Lisa grew into adulthood, married Les in her early 30s, and soon had a son and daughter. My brother is unmarried, and an illness robbed me of my chance to have children when I was 29. By the time I married my husband at 44, I felt it was too late to start a family. Lisa's children, therefore, are my parents' only grandchildren. Levi and Temma have dark, panel-straight hair and brown eyes shaped much like Lisa's. They are lanky and slim, taller already than I, and mannerly, generous and creative. When I arrived at San Francisco International Airport the day before the bar mitzvah after a long trip from Boston, Levi offered to help with my bags. Temma, who was named after my grandmother, presented me with a necklace she had made out of colorful beads. The beads spelled "Cats" on one side and "Dogs" on the other because Temma knows how much I love animals. I adore these kids, and my parents would not have chosen any other grandchildren.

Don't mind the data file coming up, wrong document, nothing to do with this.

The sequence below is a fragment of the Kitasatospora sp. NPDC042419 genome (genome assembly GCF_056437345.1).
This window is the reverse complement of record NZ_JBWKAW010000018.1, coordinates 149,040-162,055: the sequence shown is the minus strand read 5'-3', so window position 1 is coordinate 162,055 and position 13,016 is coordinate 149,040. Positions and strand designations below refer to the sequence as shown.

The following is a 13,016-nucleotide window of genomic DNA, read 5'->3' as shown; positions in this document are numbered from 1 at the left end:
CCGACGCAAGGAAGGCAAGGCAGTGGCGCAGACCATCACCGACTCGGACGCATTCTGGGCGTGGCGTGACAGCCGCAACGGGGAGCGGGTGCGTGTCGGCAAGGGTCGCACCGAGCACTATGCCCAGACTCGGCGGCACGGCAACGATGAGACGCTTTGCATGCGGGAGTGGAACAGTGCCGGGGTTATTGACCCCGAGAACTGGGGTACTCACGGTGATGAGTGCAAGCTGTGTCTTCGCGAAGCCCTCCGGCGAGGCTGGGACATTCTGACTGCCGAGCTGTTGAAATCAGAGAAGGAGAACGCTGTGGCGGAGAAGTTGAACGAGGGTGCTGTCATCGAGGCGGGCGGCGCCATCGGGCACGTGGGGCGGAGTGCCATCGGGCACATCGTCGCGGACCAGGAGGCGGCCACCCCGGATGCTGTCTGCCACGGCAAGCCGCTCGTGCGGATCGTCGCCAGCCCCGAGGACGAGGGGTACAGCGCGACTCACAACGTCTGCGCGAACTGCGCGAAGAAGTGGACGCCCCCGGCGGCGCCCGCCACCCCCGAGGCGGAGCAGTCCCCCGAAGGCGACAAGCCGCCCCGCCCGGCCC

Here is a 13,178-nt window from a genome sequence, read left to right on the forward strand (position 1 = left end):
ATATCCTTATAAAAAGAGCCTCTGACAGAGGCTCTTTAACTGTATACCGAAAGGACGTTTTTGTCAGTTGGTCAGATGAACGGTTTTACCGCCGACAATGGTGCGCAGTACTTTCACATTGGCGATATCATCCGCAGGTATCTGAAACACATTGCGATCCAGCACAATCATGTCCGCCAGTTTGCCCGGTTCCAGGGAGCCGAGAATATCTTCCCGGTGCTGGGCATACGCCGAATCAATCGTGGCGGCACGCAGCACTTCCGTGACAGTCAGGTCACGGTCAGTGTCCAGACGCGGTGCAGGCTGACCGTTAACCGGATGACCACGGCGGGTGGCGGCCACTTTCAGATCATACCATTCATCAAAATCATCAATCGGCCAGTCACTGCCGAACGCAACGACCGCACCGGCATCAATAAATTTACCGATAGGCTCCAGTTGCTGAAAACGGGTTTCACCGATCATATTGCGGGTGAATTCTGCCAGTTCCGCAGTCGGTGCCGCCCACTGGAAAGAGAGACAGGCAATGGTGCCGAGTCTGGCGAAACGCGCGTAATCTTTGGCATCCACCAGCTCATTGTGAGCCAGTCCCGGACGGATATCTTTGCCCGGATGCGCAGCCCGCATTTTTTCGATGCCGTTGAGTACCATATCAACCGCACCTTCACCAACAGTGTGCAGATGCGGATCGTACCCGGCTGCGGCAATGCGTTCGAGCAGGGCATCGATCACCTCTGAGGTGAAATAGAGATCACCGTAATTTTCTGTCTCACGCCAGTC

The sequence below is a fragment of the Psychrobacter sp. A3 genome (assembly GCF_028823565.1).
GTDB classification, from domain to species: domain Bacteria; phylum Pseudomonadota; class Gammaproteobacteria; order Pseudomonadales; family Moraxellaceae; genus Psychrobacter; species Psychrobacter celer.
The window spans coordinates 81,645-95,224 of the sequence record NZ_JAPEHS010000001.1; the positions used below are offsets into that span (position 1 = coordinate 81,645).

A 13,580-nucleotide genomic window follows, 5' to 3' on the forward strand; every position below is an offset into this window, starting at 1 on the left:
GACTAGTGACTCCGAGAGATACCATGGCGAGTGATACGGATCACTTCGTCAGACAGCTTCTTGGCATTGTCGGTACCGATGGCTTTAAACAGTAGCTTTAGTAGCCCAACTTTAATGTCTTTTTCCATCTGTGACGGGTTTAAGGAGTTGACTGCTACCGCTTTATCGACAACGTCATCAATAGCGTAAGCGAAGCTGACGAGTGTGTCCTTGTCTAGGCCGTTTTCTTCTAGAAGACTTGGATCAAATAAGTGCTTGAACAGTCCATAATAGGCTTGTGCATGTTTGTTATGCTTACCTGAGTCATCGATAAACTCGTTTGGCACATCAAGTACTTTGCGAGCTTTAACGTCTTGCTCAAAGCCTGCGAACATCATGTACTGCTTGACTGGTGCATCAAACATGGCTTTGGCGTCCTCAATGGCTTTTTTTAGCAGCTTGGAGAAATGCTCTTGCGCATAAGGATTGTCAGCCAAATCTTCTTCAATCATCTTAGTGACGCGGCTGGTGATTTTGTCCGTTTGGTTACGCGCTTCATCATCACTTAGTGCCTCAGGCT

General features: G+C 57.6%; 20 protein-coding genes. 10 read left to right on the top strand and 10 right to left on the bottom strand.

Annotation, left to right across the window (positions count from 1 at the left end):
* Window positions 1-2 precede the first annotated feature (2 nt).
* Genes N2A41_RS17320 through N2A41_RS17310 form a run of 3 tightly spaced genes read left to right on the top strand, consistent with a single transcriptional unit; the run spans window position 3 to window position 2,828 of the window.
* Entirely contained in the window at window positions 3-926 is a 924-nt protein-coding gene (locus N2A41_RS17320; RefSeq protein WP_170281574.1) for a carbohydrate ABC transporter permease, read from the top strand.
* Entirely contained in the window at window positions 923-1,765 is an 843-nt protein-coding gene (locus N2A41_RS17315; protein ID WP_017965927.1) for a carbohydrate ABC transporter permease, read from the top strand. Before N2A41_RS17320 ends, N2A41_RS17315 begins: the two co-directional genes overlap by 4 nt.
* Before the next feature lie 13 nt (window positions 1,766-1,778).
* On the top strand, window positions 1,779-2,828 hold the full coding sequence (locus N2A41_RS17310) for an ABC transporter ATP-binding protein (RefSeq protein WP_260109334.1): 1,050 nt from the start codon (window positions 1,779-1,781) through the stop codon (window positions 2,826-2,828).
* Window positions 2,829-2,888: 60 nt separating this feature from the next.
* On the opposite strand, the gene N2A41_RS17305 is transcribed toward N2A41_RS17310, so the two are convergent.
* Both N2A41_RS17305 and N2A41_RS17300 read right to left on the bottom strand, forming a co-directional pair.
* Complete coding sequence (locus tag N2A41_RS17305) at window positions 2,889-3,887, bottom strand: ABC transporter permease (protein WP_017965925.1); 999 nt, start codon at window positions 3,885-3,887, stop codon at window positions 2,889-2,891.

Still, for years we were uncertain if there would be a bar mitzvah. Levi had no formal Jewish education before he was 12. But when my father asked whether a bar mitzvah was in the works during the family's annual visit from the west coast that year, Levi said he would like to have one. My parents were thrilled, and my sister set out to try to make it happen. It wasn't an easy prospect because her family didn't belong to a synagogue. She was nervous about finding a congregation that would accept her interfaith family and a rabbi willing to work with Levi. She also was worried that it would be an uphill battle for Levi to learn a Torah portion, because he already struggled with his regular schoolwork.